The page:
Most people would agree that Martin Luther King, Jr. was a model servant-leader.
Indeed, MLK had a goal to make the world a better place and led followers towards that goal.* MLK brought greater meaning, prosperity and joy into the lives he touched.** He played to win and he got results.***
And, at the end of the day, MLK met the “best test” of a servant-leader offered by Robert K. Greenleaf, the man work coined the term “servant leadership” in his important 1970 essay, The Servant as Leader.
“The best test [of a servant-leader], and difficult to administer, is: Do those served grow as persons? Do they, while being served, become healthier, wiser, freer, more autonomous, more likely themselves to become servants? And, what is the effect on the least privileged in society; will they benefit, or, at least, not be further deprived?” ****
Which brings me to a question that came up in a servant leadership workshop I facilitated recently for a business:
Is MLK too good a role model?
I am a promoter of servant leadership in the workplace. But I wonder – and I wondered aloud at the workshop – whether I might be doing servant leadership a disservice by holding up great people as models.
I asked the folks in our workshop whether they thought business people would turn off to servant leadership because they couldn’t hope to be like the famous servant-leaders.
In sum, here’s the response I got: No, great role models like Dr. King are important.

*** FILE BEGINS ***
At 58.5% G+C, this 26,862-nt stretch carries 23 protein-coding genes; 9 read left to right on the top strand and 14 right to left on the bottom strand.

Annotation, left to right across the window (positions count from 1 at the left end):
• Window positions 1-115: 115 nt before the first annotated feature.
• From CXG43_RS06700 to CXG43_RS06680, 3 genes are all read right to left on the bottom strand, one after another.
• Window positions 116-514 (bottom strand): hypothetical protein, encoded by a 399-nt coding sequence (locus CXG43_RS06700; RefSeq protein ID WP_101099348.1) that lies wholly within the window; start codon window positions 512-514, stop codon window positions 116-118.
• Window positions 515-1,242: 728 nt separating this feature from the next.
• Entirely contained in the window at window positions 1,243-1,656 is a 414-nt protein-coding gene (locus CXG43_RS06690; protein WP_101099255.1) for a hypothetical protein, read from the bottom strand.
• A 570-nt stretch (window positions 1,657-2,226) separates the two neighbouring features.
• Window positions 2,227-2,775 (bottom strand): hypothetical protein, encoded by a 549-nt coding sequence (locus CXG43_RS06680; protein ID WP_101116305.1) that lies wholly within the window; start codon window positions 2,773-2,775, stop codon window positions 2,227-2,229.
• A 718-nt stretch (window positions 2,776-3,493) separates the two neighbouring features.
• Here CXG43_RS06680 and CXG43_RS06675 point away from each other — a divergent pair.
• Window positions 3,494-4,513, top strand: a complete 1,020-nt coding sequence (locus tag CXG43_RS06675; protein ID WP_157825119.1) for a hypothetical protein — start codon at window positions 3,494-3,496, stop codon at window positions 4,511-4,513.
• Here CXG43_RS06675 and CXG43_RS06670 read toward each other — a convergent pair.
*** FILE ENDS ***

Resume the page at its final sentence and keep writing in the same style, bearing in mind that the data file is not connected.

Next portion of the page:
For two reasons.
First, servant leadership is a journey. There is no final destination. No place where one would stop and say, “well, at last, I can rest knowing I am a servant-leader.” The important thing is to keep moving. You never know how far you can go.
Second, people like MLK act as guiding stars. We can learn from an epitome, a person or thing that is a perfect example of a particular quality or type. For many, the servant leadership of MLK remains a target worth aiming at.
And as Henry Thoreau reminds us:
“In the long run men only hit what they aim at. Therefore, though they should fail immediately, they had better aim at something high.”
What do you think? Should we make role models of the great servant-leaders like Martin Luther King, Jr.? Are there downsides in doing so, especially in the workplace?
Let us know.
As always, we appreciate your views.
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